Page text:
Common name: Lipstick palm, Red wax sealing palm, Red palm, Rajah palm, Maharajah palm, Sealing wax palm, Sumatra wax palm, Pinang Rajah
Lipstick palms are without question one of the most beautiful palm trees you can have in your garden, with their bright red trunks. They are also called Red wax sealing palm, though this plant has nothing to do with the actual wax that was used to seal envelopes.
It’s just the red color of the trunk and the stem that gives it the name Lipstick palm and Red wax sealing palm. Petioles connecting the leaves to the trunk are also deep red in color. These plants can grow to a height of 15 meters, though most house plants only grow 8-9 meters.
They are natural clump-formers, with many suckers or small plants growing around the parent palm. These small plants can be replanted after carefully separating them from the parent plant. But Lipstick palm propagation is not easy, making it a collector’s palm.
Lipstick palm under the ‘Vulnerable list’ because of the difficulty in propagation and slow-growing nature. They are threatened in their natural habitats due to urbanization and reduction in lowland forest areas.
These plants have pinnate leaves with about 50 pairs of leaflets, growing on long petioles that are about 15 cms long. Leaves are bright green on top and greyish-green on the lower surface.
The plants produce large bunches of flowers that are initially green, later turning red. Fruits are oval in shape, about 1-1.5 cms in diameter, and bluish-black on maturity.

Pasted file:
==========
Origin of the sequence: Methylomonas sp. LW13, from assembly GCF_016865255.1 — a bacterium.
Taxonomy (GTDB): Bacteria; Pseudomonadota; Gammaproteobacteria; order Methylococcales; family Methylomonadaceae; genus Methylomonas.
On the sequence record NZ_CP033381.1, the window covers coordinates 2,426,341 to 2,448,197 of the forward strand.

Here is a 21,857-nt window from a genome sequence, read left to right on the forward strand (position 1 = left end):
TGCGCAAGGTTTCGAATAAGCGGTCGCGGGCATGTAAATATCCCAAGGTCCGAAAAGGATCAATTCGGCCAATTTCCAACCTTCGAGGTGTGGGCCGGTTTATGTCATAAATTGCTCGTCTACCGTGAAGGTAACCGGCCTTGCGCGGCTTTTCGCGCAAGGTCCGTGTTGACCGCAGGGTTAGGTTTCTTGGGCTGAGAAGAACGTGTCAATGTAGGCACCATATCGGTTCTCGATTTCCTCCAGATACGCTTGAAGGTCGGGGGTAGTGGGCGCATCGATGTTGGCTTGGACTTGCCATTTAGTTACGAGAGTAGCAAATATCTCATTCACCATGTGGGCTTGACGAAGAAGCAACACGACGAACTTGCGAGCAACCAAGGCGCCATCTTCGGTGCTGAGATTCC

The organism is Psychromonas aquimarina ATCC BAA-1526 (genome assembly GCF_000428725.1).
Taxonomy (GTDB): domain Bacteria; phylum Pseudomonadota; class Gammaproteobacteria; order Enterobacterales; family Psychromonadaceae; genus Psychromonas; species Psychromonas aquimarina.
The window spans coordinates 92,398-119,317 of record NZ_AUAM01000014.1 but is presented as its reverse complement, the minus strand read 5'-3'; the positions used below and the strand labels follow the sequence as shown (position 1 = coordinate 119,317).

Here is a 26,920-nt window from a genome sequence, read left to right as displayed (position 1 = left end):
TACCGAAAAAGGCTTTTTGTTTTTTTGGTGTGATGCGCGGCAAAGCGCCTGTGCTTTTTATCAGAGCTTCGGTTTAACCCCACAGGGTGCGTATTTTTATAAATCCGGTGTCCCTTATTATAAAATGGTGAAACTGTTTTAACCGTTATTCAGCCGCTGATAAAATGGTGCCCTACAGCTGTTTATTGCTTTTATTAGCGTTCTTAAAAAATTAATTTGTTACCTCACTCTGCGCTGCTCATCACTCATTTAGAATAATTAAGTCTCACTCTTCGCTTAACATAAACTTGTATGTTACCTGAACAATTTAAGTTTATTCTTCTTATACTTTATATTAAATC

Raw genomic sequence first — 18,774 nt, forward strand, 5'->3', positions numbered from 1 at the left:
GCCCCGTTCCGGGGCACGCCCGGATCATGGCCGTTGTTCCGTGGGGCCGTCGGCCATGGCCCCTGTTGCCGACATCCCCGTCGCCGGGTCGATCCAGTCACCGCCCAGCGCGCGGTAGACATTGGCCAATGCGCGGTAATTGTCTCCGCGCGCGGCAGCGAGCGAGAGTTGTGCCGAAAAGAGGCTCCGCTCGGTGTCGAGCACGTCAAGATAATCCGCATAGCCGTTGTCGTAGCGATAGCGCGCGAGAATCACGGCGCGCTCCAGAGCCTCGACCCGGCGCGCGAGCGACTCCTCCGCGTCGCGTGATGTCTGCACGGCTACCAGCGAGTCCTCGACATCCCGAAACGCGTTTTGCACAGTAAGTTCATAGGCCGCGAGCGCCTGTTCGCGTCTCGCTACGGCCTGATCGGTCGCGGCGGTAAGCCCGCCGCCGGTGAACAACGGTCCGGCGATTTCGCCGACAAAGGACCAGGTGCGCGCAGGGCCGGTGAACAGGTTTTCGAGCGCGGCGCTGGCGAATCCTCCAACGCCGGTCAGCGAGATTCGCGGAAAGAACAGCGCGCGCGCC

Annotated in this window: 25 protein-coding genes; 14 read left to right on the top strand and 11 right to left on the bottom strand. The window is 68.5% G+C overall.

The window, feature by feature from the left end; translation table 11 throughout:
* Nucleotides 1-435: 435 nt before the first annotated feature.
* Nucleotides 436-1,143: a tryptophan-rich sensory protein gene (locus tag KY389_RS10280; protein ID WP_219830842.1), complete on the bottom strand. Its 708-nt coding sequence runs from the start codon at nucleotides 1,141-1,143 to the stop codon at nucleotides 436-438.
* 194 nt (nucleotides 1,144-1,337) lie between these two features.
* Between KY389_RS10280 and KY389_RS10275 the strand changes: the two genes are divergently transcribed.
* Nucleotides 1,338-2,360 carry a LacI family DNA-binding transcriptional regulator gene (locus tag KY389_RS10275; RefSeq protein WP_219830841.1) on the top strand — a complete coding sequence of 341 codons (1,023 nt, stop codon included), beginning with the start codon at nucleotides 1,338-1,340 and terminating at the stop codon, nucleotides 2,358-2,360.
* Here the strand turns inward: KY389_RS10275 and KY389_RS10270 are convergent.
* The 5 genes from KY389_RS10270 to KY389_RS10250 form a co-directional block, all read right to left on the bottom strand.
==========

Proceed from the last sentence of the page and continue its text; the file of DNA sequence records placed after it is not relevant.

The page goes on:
The name Cyrtostachys means bent or curved ears of grain, and renda is the Malayalan word for palm. They are native to Indonesia, Thailand, Malaysia, and Sumatra, but they are now grown as ornamental plants all over the world.
They make beautiful border plants because thick clumps of stems can prevent animals from crossing them. Beautiful red trunks make them accent plants or centerpieces that will lift your garden’s ambiance.
These palm plants grow very slowly, giving gardeners enough time to repot them once in 2-3 years. Lipstick palm plants do not like to be shifted, so it’s better not to repot them frequently. Young plants should be kept away from direct sunlight for a couple of months, but older plants prefer good sunlight.
Since Lipstick palms grow in swamp-like areas in their native habitat, they need good moisture and frequent watering. In fact, they can stand waterlogging for a few days without suffering root rot. But make sure the plant is not waterlogged for a long time. Lipstick palms don’t need too much fertilization, only twice a year with a slow-release fertilizer mix.
Propagation is through seeds and suckers. Seeds are slow to germinate and take 2-4 months to form new plants.